Home » State of the Bay

State of the Bay

Water quality in Chesapeake Bay is not improving. Volunteerism has failed. The Chesapeake Bay Foundation (CBF at www.cbf.org) routinely publishes the “State of the Bay” and although their methodology is not perfect, their assessments are in accord with other, more science-based, organizations, especially the United States Geological Survey. Why, after more than 30 years of knowing that poor water quality is caused by excess nutrients, mostly from agricultural practices and urban sources, has there been no significant improvement in the water quality of Chesapeake Bay? Some agencies, really focused on not taking any meaningful action that might enrage agricultural or other special interests, focus on minor sources of pollution or point out that water quality has not degraded proportionately to population growth in the watershed, so we are making progress. This is true, but water quality has not improved. As Mark Twain said “You can be on the right track and still get run over by a train if you don’t move fast enough.”

The only regulation that has resulted in significant water quality improvement in a third of a century is the ban on phosphate detergents between 1985 and 1990. Similar regulations have also been mandated elsewhere, as in the Great Lakes. Nutrification is not a problem unique to Chesapeake Bay, or America, and the causes are the same all over the world. After quoting some of his victories, Gerald W. Winegrad, the Maryland legislator who was instrumental in legislating the ban on phosphate detergents stated: “Also notable are defeats, including my most regrettable failure, my repeated attempts to require mandatory controls on agricultural pollution, the largest single factor causing the Bay’s decline. This legislative push (1989 to 1994) could not overcome the opposition from the farm community, the agricultural lobby and their supporters in the government, and from the Schaefer [Maryland] administration. These mandatory controls are still lacking and are pivotal to Bay restoration.” (my emphasis, quoted from his “Guest Entry” in Howard Ernst’s new book “Fight for the Bay,” Rowman & Littlefield, ISBN 978-0-7425-6324-7, 145pp). Truer words were never spoken.

In a democracy such as ours, the people are ultimately at fault for the lack of action to improve Bay water quality. Too few people have educated themselves responsibly about the problem and voiced their demand publicly and/or in writing, and especially with their vote. Many people are not sufficiently critical of the information they receive. Just because the information emanates from government, CBF or PhD-bearing Scientists does not mean that it is correct and unbiased. Many people are simply not interested or are unwilling to mount a sustained effort to understand a problem enough to effect change, and believe that contributing to organizations such as CBF or the Sierra Club is sufficient. It is not. Bouncing off the bureaucracy repeatedly (Correspondence) commonly achieves the desired bureaucratic goal of making the bouncer go away in frustration. When some people learn that water quality improvement will incur real costs, more expensive wastewater bills for example, they balk. Too few people have demanded that politicians take the necessary steps to “clean up” the Bay and too few people have confirmed that they are willing to pay for improved water quality.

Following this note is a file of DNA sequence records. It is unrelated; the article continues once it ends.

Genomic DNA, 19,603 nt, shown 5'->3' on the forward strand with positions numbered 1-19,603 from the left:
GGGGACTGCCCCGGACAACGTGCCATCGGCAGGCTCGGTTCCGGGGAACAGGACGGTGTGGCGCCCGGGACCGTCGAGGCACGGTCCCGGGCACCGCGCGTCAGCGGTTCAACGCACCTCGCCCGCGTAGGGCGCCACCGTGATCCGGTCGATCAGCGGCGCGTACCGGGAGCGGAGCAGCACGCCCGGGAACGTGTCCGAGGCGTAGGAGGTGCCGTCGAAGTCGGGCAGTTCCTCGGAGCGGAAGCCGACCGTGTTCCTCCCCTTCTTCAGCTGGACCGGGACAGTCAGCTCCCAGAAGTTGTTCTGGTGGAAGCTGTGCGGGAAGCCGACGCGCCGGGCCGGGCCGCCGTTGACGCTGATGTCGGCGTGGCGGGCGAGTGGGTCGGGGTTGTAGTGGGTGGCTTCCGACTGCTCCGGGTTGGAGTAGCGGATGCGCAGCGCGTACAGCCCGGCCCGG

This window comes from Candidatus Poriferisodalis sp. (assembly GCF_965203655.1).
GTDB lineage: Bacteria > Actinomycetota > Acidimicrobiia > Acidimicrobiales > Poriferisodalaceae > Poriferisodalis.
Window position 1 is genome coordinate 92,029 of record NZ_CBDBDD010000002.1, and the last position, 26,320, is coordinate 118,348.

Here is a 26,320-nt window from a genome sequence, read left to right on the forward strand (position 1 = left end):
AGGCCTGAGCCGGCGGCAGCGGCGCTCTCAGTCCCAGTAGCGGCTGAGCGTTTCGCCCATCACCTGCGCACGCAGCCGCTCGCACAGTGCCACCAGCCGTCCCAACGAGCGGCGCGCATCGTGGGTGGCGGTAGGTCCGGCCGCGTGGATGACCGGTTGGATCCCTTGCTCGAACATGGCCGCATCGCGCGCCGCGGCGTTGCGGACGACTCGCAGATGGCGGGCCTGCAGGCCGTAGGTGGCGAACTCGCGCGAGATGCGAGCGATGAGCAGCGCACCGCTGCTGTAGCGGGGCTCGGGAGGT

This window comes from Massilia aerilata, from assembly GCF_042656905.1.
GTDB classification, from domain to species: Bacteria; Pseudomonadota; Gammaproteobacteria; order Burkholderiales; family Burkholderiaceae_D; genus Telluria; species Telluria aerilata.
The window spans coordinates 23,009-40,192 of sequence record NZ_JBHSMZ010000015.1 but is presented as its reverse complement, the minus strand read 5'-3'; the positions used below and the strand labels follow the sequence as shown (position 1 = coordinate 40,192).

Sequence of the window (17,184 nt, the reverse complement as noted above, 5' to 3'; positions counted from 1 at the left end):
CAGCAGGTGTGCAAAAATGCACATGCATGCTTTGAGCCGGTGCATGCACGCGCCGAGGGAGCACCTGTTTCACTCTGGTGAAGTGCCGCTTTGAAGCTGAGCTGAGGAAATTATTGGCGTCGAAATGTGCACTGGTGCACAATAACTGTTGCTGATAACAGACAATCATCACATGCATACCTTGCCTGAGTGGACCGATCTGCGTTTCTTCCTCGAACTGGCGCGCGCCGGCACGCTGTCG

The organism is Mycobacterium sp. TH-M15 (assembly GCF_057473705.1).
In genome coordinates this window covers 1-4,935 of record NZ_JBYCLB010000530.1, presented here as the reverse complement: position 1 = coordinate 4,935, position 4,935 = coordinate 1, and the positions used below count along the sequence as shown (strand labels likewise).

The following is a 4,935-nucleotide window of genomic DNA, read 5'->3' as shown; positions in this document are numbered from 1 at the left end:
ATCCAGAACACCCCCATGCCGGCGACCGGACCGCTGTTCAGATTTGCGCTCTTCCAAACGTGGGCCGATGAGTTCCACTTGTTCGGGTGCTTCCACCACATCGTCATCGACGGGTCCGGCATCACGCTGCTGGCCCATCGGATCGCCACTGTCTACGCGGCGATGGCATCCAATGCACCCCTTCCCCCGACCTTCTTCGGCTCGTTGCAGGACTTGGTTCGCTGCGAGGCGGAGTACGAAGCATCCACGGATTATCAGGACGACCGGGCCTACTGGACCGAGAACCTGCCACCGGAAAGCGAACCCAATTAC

The politicians are certainly at fault, responding to the deep pockets of agriculture, sewage sludge and municipal wastewater lobbies, and failing to educate themselves responsibly. Politicians rarely take a long-term view of any problem, and although they will vehemently deny that campaign contributions or free lunches with lobbyists sway their information base or their votes, we all know differently. Any politician who openly stated “farm profits and agricultural productivity are more important than improving water quality in Chesapeake Bay” would never be elected, yet that is government’s current position. The fact that about 40% of elected federal legislators become lobbyists is telling. It beats working for a living.